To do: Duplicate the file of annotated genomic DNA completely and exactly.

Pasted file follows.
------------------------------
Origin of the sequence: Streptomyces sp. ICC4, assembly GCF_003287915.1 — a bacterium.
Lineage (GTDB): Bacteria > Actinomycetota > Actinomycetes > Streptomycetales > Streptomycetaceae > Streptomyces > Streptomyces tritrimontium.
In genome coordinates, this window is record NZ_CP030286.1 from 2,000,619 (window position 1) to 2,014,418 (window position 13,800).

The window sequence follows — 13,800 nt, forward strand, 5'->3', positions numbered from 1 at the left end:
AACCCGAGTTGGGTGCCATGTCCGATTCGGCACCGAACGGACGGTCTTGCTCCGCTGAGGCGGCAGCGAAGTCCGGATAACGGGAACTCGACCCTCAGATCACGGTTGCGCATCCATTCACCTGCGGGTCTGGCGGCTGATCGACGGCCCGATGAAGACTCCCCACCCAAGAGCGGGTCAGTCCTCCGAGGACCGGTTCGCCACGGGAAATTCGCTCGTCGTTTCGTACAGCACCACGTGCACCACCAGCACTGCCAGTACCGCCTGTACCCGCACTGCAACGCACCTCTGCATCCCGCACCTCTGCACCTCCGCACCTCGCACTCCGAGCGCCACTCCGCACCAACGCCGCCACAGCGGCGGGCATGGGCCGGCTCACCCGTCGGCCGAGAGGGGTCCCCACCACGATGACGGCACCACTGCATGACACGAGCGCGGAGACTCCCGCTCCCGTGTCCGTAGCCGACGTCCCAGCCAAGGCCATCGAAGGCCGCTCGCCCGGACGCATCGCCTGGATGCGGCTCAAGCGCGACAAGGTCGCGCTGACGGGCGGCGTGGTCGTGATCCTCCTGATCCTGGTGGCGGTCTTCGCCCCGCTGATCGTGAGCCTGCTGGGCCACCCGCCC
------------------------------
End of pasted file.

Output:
Origin of the sequence: Streptomyces sp. ICC4, assembly GCF_003287915.1 — a bacterium.
Lineage (GTDB): Bacteria > Actinomycetota > Actinomycetes > Streptomycetales > Streptomycetaceae > Streptomyces > Streptomyces tritrimontium.
In genome coordinates, this window is record NZ_CP030286.1 from 2,000,619 (window position 1) to 2,014,418 (window position 13,800).

The window sequence follows — 13,800 nt, forward strand, 5'->3', positions numbered from 1 at the left end:
AACCCGAGTTGGGTGCCATGTCCGATTCGGCACCGAACGGACGGTCTTGCTCCGCTGAGGCGGCAGCGAAGTCCGGATAACGGGAACTCGACCCTCAGATCACGGTTGCGCATCCATTCACCTGCGGGTCTGGCGGCTGATCGACGGCCCGATGAAGACTCCCCACCCAAGAGCGGGTCAGTCCTCCGAGGACCGGTTCGCCACGGGAAATTCGCTCGTCGTTTCGTACAGCACCACGTGCACCACCAGCACTGCCAGTACCGCCTGTACCCGCACTGCAACGCACCTCTGCATCCCGCACCTCTGCACCTCCGCACCTCGCACTCCGAGCGCCACTCCGCACCAACGCCGCCACAGCGGCGGGCATGGGCCGGCTCACCCGTCGGCCGAGAGGGGTCCCCACCACGATGACGGCACCACTGCATGACACGAGCGCGGAGACTCCCGCTCCCGTGTCCGTAGCCGACGTCCCAGCCAAGGCCATCGAAGGCCGCTCGCCCGGACGCATCGCCTGGATGCGGCTCAAGCGCGACAAGGTCGCGCTGACGGGCGGCGTGGTCGTGATCCTCCTGATCCTGGTGGCGGTCTTCGCCCCGCTGATCGTGAGCCTGCTGGGCCACCCGCCC